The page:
The Hite Report book cover

Experimenting in the Archives

October 12, 2012

October 12—the Day of Digital Archives—and every day at the Schlesinger Library is dedicated to finding new ways to use technology in manuscript processing. The library began an Experimental Archives project in 2011 with a team of archivists working collaboratively to brainstorm and then test new approaches.

Celebrating Bastille Day: 18th-century French Culinary Books at the Schlesinger (with Recipes!)

July 13, 2012

French cuisine and French culture are practically synonymous, so we are celebrating Bastille Day (July 14) by highlighting some of Schlesinger’s culinary books from late-18th-century France. Grain shortages and the consequent increase in bread prices were among the causes of the French Revolution, and the food supply was also a problem for the new government.

Lesbian Poetry: An Anthology, edited by Elly Bulkin and Joan Larkin

Persephone Press: Short Time, Long-lasting Impact

July 10, 2012

Persephone Press, founded in 1976 by a lesbian-feminist collective called Pomegranate Productions, aimed to produce innovative material to foster lesbian sensibility and to effect social change. The collection includes audio recordings of Audre Lord and other poets featured in Lesbian Poetry: An Anthology (Persephone Press, 1981).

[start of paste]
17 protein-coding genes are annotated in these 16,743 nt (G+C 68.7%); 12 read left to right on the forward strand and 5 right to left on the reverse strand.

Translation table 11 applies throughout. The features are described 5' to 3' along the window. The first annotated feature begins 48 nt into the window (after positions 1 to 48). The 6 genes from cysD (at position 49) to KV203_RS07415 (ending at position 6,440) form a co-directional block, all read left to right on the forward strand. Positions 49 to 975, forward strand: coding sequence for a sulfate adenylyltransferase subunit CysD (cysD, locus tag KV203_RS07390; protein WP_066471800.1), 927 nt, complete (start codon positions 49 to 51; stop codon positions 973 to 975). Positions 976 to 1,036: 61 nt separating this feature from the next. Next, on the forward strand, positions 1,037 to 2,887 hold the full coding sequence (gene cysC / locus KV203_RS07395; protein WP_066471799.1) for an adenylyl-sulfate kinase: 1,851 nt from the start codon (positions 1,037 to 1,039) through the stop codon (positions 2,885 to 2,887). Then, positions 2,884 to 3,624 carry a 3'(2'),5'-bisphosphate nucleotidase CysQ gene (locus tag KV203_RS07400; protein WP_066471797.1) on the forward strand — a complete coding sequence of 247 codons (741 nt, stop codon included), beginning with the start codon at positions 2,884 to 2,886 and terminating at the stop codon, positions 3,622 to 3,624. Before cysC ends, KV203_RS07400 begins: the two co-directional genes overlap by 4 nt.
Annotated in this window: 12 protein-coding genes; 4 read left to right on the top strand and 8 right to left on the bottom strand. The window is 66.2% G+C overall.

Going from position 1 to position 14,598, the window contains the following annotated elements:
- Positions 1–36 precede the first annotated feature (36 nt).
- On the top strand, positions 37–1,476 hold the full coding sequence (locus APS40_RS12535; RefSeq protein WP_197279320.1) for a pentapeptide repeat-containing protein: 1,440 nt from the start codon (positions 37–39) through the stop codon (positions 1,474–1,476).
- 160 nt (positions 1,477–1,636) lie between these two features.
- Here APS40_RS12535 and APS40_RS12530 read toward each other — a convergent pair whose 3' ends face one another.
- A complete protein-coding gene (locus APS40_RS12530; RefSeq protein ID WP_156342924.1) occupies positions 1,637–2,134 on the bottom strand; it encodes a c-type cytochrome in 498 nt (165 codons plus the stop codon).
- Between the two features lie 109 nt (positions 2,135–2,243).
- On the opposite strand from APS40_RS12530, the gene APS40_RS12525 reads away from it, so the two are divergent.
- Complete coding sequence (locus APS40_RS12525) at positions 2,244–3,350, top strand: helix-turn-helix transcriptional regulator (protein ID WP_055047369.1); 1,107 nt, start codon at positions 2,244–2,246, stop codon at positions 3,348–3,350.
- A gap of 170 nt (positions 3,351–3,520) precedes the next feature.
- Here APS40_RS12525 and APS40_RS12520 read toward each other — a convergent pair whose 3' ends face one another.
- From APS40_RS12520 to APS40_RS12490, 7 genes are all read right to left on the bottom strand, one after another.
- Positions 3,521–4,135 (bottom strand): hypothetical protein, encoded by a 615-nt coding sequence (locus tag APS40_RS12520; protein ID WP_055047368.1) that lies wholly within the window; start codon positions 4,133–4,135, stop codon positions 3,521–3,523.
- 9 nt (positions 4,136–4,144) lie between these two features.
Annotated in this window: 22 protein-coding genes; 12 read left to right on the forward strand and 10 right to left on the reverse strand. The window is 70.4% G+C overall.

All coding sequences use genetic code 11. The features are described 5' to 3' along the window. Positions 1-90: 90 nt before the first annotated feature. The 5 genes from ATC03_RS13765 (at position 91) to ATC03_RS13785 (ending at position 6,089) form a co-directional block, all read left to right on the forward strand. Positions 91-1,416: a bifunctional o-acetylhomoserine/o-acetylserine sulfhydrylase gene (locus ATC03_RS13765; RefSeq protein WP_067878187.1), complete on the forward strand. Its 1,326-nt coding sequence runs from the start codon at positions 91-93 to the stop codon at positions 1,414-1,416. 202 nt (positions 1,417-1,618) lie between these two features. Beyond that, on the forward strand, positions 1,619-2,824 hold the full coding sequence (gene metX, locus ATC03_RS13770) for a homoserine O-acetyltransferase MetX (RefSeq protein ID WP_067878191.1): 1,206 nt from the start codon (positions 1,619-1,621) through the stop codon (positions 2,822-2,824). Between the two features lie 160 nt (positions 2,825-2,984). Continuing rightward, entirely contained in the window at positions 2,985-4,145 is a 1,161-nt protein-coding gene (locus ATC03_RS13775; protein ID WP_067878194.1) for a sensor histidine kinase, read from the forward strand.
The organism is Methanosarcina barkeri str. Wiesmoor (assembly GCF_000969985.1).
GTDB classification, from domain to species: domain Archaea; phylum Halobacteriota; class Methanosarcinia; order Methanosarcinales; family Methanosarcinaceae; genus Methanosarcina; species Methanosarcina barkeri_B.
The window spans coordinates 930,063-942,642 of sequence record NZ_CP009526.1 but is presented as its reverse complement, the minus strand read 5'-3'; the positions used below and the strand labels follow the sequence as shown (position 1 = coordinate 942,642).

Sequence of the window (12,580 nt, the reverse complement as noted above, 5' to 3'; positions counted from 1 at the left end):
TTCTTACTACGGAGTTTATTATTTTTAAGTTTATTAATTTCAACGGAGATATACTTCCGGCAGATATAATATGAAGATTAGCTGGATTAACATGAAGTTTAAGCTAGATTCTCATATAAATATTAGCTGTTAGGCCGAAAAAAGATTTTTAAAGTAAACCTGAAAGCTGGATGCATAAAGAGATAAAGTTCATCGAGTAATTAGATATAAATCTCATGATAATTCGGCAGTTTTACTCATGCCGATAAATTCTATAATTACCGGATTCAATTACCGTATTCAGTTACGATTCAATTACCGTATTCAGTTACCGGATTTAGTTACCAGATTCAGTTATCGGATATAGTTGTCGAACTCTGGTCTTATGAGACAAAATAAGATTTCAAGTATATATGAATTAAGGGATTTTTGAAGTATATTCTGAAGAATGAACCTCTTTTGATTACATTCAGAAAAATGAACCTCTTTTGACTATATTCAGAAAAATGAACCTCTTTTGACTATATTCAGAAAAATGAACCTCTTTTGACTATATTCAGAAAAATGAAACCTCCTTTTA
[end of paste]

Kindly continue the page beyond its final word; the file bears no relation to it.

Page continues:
Courtesy of the Schlesinger LibraryCourtesy of the Schlesinger Library

New Medical Romance Collection at the Schlesinger

June 28, 2012

The Schlesinger LIbrary’s growing collection of romance fiction now includes the complete works of Missouri writer Elizabeth Seifert (1897–1983), internationally best-selling author of more than 80 medical romances.

From One Suffragist to Another

August 9, 2011

The fight for woman suffrage was long and hard-fought by several generations of women. In 1902 Susan B. Anthony inscribed the following to her fellow suffragist Caroline H. Dall in the just completed volume four of The History of Woman Suffrage:

Students and Social Networking – The Old Way

September 9, 2011

Students arriving at Harvard this year with smart phones in hand might not consider how students of yesteryear communicated. In 1914, a Radcliffe student would have read the following in the Red Book (Radcliffe's student handbook).

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